Written by Suzanne Young
Number of pages: 402
Average Rating: 4.30/5 stars
My Rating: 4/5 stars (again)
Published April 21, 2015
Read again in May 2016
Summary according to goodreads
Quinlan McKee is a closer. Since the age of seven, Quinn has held the responsibility of providing closure to grieving families with a special skill - she can "become" anyone.
Quinn is hired by families to take on the short-term role of a deceased loved one between the ages of fifteen and twenty. She's not an exact copy, of course, but she wears their clothes and changes her hair, and studies them through pictures and videos. Soon, Quinn can act like them, smell like them, and be them for all intents and purposes. But to do her job successfully, she can't get attached.
Now seventeen, Quinn is deft at recreating herself, sometime confusing her own past with those of the people she's portrayed. When she's given her longest assignment, playing the role of Catalina Barnes, Quinn begins to bond with the deceased girl's boyfriend. But that's only the beginning of the complications, especially when Quinn finds out the truth about Catalina's death. And the epidemic it could start.
I decided to read this novel again in order to refresh my memories on some of the smaller details, before I picked up the sequel. It had been almost a year since I read this, and I could only remember the general plot and the basic elements of the characters. The Program is one of my favourite young-adult series, but unfortunately the prequels have not yet lived up to my expectations.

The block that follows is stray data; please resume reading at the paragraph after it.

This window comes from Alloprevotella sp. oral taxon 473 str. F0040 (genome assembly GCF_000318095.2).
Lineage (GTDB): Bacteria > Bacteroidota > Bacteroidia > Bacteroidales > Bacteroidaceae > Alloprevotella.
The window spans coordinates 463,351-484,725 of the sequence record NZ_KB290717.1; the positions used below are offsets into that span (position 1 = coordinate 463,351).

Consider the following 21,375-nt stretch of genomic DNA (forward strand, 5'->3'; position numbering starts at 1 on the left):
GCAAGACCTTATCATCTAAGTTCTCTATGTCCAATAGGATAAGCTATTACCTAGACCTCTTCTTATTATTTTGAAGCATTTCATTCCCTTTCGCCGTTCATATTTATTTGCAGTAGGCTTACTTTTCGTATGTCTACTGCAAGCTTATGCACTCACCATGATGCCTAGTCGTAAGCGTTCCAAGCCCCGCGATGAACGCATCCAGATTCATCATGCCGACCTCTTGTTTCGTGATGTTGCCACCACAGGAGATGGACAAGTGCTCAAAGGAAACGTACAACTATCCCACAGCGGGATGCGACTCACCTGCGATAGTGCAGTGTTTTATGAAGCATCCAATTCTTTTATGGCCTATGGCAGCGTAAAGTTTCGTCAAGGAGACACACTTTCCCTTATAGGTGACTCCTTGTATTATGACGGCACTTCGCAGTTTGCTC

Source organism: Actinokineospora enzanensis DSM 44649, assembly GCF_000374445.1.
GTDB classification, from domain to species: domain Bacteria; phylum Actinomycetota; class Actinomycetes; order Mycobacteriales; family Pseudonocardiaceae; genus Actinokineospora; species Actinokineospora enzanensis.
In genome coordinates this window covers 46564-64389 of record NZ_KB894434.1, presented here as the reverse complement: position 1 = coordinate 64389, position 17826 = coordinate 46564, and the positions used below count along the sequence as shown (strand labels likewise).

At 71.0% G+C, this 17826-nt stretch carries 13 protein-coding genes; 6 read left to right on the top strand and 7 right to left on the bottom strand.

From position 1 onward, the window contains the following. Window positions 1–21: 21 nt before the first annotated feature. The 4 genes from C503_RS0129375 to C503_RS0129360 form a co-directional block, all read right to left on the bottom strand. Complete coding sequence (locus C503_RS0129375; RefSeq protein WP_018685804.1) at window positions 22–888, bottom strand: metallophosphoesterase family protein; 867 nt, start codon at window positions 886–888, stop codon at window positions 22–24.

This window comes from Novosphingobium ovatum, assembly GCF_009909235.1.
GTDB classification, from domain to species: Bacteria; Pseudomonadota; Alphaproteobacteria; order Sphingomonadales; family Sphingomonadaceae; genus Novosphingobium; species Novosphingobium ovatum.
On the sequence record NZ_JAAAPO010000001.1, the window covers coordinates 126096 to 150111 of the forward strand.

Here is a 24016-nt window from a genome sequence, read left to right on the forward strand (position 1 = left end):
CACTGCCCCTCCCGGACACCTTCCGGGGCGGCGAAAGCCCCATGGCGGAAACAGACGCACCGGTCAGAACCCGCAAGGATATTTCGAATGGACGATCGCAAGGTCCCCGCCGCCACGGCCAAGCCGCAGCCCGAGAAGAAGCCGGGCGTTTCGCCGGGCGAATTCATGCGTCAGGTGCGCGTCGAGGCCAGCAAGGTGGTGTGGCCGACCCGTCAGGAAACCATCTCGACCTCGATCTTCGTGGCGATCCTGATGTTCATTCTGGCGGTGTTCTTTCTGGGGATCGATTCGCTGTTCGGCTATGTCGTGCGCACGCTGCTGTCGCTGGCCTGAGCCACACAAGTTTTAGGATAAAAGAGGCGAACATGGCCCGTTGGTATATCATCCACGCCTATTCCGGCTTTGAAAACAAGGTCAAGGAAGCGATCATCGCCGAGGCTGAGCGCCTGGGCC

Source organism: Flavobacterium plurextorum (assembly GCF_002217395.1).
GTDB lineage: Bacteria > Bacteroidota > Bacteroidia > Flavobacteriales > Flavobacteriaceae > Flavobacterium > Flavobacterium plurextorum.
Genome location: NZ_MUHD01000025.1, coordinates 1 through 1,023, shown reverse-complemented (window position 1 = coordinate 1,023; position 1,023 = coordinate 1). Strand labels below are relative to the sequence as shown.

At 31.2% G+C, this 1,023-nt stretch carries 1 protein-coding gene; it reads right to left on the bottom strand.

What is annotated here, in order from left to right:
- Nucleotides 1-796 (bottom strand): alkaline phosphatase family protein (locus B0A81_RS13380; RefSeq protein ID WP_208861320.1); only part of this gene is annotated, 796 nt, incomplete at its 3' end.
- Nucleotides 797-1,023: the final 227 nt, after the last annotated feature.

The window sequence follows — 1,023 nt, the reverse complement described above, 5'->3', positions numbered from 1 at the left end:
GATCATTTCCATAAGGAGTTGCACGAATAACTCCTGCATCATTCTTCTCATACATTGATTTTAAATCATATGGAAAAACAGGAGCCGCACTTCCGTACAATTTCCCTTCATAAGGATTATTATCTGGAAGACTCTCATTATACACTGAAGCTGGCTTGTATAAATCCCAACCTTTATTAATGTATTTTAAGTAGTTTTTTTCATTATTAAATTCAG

The first time I read this novel I was going to give it three stars because I did not like the plot. The idea of a family hiring a "replacement" to their deceased child was astounding to me, and something I could never imagine how it would help the family. I am not sure whether it is because I have since taken many psychology classes, or just because I was already familiar with the world, but I better understood and appreciated the way these doctors were dealing with the grief. Although I am still not a huge fan of this concept, in the real world at least, I like how it was done in the novel - especially that there were members of society who were completely disgusted by it.
I envy Suzanne Young so much because she has a remarkable ability to create an atmosphere that I can feel, using only words. All of her settings and characters were vibrant and alive, but she was also able to make the reader feel like they were in the setting with Quinn. Quinn was a good character to read, she was strong and independent, but knew when to reach out for help.She has been working in this field for a long time, but deep down she wanted to have a normal teenage life - which made her more susceptible to attachment. I did not enjoy her father's character because I could not imagine my mother putting me in the situations Quinn was in. Her partner Aaron and ex-boyfriend Deacon were great friends for her that kept her grounded, and provided some helpful advice and much-needed humour to the story.
The ending was just as amazing reading it the second time around, and it was not until I was more than halfway through the novel that I remembered what the twist was. This novel was so captivating, I felt like I was reading it for the first time. Suzanne Young is an amazing writer, and I will read anything that she writes.
I believe that I would have liked this novel much better if it had been shorter. There were a lot of interactions and scenes that I did not feel were necessary except to add length, and taking these away would have made it a much quicker read. I am very excited to see where this story progresses and only have a few ideas of what could happen - but no idea how it will end. I really hope that it ties in nicely to The Program, but that we reach a satisfying conclusion with these characters.